rmdir Command on Linux

In this tutorial, we cover the basics of using the rmdir command on a Linux-based distribution.

rmdir command

The rmdir command is perfect if you want to prevent the accidental deletion of directories that contain files or directories. Whenever a directory is not empty, rmdir will throw an error and not proceed with removing the directory. If you still want to delete the directory, you will need to empty it first before proceeding to use rmdir.

There is a very limited use case for using rmdir, so I recommend using the rm command for most of your file and directory deletions. I would only use rmdir in cases where I do not want to accidentally delete directories that contain files.

You must ensure you have the correct file permissions before using the rmdir command to remove directories. If your user does not have sufficient permissions, you will see a permission denied error.

Table of Contents

rmdir Command Syntax

The syntax for the rmdir command is pretty straightforward. It accepts two arguments, with options being optional.

rmdir [OPTIONS] [DIRECTORY]

[OPTIONS] is where you specify any additional settings that you would like applied to the command. We cover the options you can use in the section below.

[DIRECTORY] is the directory you would like removed from the system.

rmdir Command Options

Below we cover the few options that you might want to use, but there aren’t many options that you can use with this command.

  • --ignore-fail-on-non-empty will set rmdir not to throw an error whenever it fails to delete a directory because it is not empty.
  • -p or --parents enables the deletion of directories parents if they are empty.
  • -v or --verbose will output diagnostic information for every directory processed.

Using the rmdir command

The rmdir command is very basic, but it will come in handy when you want to delete directories and need to prevent accidentally deleting non-empty directories.

It is unlikely you will need to use any of the options available for this command, but we will quickly cover them for this guide anyway.

Basic rmdir Usage

To remove a directory using rmdir, simply write the command followed by the directory you wish to remove.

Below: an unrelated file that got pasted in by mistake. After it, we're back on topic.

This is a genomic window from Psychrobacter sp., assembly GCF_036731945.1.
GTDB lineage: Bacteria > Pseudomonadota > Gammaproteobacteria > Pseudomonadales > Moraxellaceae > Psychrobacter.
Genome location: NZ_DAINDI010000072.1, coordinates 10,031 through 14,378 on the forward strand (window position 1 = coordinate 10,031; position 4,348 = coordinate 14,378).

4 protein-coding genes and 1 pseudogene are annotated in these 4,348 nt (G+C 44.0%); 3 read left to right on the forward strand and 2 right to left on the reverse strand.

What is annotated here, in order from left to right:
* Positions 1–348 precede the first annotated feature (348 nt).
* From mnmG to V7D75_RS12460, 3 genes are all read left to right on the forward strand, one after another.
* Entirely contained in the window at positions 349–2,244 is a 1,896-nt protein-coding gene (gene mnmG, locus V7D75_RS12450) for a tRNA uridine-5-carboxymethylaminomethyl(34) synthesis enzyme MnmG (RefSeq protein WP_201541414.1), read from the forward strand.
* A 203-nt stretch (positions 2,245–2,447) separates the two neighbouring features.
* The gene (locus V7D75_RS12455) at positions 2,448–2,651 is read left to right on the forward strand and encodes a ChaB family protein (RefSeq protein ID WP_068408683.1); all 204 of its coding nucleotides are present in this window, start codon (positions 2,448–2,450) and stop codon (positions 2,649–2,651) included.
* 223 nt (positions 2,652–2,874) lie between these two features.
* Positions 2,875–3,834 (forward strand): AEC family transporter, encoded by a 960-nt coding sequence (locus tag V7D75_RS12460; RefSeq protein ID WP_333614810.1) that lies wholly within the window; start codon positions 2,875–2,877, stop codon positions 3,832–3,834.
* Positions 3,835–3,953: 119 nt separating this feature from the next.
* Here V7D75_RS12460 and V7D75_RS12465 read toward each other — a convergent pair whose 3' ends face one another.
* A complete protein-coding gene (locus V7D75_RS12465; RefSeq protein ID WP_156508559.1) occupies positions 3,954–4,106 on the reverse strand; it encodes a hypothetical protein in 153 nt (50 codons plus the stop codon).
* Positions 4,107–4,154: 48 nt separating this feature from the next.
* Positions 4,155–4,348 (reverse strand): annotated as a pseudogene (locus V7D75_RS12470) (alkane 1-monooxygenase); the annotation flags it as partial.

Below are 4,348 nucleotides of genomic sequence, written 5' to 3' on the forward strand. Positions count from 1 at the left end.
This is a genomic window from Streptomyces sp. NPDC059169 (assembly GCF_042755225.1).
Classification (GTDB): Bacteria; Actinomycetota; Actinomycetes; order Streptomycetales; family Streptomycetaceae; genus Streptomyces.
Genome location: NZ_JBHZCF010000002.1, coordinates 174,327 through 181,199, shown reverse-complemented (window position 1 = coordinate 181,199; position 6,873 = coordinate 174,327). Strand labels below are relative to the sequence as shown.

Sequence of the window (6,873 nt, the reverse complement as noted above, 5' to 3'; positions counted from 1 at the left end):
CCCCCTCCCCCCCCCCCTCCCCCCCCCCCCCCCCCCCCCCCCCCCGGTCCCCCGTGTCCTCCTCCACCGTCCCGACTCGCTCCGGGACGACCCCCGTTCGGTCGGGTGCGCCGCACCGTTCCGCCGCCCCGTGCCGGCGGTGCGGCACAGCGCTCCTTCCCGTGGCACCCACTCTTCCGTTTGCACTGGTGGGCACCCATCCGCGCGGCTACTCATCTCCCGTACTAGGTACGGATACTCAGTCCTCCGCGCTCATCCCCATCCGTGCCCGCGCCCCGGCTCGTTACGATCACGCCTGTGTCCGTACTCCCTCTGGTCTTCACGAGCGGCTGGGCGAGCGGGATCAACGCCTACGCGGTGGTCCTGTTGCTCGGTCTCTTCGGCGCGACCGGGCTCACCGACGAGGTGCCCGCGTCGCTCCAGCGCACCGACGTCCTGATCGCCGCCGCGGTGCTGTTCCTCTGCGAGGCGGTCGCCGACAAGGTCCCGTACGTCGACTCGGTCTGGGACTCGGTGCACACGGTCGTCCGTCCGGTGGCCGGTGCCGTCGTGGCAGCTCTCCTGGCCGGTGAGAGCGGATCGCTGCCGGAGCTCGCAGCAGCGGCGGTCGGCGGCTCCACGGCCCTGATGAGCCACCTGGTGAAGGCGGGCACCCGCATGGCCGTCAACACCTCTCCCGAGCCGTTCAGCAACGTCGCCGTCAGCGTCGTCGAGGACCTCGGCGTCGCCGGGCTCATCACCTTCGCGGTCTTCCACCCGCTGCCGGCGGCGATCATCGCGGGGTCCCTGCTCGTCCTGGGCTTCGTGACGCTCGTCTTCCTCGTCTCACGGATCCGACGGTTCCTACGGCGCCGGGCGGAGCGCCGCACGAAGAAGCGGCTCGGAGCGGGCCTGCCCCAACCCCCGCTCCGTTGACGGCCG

In our example, we will attempt to remove an empty directory named exampleDir.

rmdir exampleDir

There will be no output on successful deletion unless you use the verbose -v option. Instead, you can use the ls command to confirm the directory no longer exists.

dev@pimylifeup:~$ ls
testDir

Using Verbose

Below is an example of using the same command as above but with the -v option.

dev@pimylifeup:~$ rmdir -v exampleDir
rmdir: removing directory, 'exampleDir'

Attempting to Delete a non-empty Directory

If you attempt to delete a directory that contains files and directories, rmdir will throw an error message, and it will not proceed with deleting the directory.

dev@pimylifeup:~$ rmdir exampleDir
rmdir: failed to remove 'exampleDir': Directory not empty

Deleting Multiple Directories in a Single Command

You can delete multiple directories within a single command using rmdir. In our example below, we delete three directories within our current working directory.

rmdir exampleDir newDir testDir

We can check to see if they have all been deleted by using the ls command.

dev@pimylifeup:~$ ls
dev@pimylifeup:~$

Delete Empty Parent Directories

By using the -p option, you can delete any empty parent directories and your target directory. For example, using -p with /exampleDir/subDir/testDir will delete all three directories if they are empty.

dev@pimylifeup:~$ rmdir -p exampleDir/subDir/testDir

You can check that the base directory (exampleDir) has been deleted by using the ls command.

dev@pimylifeup:~$ ls
testDir

Ignore non-empty Directories

You can suppress the warning output for when rmdir attempts to delete a directory that is not empty. To do this, simply use the --ignore-fail-on-non-empty option.

Below is an example of suppressing the warning when trying to remove a non-empty directory. It is perfect if you want a quiet mode for this command.

rmdir --ignore-fail-on-non-empty exampleDir

The code example below is the output for when you disable the warning. We use the ls command to confirm that the directory still exists.

dev@pimylifeup:~$ rmdir --ignore-fail-on-non-empty exampleDir
dev@pimylifeup:~$ ls
exampleDir  testDir

More Help

Like most Linux commands, there are a couple of ways to get more information within the operating system itself.

The first method is to use the man command. This command will bring up the manual pages for the specified command.

For example, below is how you can display the manual for the rmdir command.

man rmdir

Simply use the q key to exit from the manual once you are done.

Alternatively, you can use the help option to display some information on the command and its options. To do this, simply enter rmdir followed by the --help option.

rmdir --help

I hope that either of the options above helps you get the information you require.

Conclusion

I hope that you now understand how to use the rmdir command on Linux or Unix distributions. There is not a huge amount to cover for this command, so hopefully, you have picked up on all the basics.

If you plan on using Linux quite a bit, I highly recommend learning some of the other Linux commands that you can use. They will make life a lot easier for maintaining your chosen Linux-based operating system.

Please let us know if you notice a mistake or if an important topic is missing from this guide.

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